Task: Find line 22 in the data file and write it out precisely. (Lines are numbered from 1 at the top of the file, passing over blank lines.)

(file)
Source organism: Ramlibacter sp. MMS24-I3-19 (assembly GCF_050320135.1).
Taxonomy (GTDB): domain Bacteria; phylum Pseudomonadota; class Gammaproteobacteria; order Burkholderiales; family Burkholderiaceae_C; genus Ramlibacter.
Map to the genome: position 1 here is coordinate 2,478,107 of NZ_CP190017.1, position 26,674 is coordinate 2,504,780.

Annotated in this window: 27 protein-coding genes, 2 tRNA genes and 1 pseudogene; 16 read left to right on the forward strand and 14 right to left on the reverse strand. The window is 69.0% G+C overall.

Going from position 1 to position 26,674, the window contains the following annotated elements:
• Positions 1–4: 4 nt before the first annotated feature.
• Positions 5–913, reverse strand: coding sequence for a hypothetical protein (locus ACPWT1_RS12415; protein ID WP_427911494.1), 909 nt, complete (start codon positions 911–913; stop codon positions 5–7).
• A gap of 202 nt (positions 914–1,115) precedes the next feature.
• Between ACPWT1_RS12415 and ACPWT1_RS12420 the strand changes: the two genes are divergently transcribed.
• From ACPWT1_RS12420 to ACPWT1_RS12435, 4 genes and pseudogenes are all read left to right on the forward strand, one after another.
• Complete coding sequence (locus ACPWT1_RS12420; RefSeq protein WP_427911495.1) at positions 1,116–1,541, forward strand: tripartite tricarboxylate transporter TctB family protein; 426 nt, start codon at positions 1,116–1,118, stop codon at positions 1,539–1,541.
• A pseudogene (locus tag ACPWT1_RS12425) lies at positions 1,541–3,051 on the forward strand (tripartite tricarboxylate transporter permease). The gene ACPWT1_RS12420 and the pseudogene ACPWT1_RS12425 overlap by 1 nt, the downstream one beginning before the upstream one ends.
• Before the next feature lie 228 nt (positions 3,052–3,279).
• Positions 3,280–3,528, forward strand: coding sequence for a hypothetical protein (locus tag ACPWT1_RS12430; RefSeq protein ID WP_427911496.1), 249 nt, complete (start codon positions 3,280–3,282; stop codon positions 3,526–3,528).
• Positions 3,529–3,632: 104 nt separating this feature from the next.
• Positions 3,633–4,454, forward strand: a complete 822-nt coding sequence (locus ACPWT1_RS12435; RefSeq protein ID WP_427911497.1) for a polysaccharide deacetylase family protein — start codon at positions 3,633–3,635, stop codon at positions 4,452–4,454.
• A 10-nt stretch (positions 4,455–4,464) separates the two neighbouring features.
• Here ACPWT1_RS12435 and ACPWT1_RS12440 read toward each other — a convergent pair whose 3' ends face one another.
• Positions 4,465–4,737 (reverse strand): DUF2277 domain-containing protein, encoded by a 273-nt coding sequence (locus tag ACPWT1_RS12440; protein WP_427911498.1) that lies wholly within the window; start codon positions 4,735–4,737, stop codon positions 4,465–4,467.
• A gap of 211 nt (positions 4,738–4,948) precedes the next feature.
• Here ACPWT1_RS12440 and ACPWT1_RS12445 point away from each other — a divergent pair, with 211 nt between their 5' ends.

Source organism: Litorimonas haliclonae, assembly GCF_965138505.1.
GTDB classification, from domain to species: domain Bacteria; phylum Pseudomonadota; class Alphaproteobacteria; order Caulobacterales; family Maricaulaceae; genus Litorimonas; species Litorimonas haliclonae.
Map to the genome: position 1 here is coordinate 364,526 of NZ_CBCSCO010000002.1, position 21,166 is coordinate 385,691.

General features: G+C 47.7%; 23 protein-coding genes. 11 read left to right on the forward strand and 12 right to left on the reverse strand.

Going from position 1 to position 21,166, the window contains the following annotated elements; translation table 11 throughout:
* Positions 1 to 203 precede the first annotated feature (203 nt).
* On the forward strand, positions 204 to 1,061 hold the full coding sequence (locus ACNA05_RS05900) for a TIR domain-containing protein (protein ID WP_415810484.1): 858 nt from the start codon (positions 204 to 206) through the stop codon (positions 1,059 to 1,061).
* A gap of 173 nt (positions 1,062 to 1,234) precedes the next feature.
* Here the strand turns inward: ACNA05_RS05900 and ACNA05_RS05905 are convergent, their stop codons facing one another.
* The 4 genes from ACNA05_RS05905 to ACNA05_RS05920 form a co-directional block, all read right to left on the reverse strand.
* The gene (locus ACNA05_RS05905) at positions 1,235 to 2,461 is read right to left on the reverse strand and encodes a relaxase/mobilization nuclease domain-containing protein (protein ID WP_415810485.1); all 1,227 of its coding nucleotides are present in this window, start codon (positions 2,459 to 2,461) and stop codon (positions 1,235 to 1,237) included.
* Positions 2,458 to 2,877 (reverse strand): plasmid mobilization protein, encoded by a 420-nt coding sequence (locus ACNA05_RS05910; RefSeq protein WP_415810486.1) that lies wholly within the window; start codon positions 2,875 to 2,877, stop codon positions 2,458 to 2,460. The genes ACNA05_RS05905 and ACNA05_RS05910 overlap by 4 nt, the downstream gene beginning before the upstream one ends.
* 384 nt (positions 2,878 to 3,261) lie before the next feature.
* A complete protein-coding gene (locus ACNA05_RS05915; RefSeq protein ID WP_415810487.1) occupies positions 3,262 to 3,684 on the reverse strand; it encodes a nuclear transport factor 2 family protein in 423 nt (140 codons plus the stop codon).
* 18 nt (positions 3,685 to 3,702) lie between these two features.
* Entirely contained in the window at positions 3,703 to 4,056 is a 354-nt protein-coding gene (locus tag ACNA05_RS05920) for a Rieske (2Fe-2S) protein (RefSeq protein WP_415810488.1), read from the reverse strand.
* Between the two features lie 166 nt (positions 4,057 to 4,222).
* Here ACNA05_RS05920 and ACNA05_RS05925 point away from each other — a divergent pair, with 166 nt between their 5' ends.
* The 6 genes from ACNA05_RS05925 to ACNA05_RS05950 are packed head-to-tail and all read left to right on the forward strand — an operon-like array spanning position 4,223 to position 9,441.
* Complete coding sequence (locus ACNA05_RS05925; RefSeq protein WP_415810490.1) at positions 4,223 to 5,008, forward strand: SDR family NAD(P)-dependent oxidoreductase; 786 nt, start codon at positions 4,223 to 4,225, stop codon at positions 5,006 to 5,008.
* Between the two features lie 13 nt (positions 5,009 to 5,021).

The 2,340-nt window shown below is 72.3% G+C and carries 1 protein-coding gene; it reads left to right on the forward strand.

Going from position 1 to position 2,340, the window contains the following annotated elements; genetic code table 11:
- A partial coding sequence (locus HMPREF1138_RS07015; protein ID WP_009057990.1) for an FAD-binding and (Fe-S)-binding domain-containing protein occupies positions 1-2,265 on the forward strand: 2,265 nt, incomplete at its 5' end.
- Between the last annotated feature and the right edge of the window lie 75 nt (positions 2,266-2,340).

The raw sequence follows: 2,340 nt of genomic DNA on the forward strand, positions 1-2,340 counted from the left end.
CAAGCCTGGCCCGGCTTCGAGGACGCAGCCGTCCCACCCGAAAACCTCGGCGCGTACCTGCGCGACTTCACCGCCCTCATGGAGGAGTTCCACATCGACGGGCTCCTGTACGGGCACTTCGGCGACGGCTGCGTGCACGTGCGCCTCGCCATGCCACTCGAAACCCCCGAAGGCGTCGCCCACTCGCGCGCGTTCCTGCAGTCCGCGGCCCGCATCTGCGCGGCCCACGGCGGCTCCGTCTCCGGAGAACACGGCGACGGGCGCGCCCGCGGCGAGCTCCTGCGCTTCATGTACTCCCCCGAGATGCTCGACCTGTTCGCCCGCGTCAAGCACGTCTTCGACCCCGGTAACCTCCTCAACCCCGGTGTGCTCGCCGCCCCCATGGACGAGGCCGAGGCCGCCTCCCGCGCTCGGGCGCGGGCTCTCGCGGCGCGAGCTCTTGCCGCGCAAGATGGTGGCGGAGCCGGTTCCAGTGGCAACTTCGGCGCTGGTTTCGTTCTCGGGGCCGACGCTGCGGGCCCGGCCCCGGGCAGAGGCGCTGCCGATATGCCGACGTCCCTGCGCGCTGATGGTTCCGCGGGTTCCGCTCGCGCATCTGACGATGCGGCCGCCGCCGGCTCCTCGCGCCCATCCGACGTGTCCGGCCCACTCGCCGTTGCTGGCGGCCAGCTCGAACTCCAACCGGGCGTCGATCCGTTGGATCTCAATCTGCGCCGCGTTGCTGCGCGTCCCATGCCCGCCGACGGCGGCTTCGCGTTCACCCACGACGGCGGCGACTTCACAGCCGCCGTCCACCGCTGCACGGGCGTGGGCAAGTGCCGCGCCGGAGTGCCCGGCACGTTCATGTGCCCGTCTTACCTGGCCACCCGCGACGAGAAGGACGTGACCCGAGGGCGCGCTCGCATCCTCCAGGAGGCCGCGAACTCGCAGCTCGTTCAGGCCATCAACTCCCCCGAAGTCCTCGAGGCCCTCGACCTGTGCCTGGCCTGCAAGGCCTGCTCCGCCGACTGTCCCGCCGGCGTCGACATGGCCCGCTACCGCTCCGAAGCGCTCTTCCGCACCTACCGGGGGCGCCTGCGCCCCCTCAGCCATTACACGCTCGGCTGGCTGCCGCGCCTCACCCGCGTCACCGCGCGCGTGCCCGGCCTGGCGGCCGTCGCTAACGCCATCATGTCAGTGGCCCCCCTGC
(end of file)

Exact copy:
Source organism: Litorimonas haliclonae, assembly GCF_965138505.1.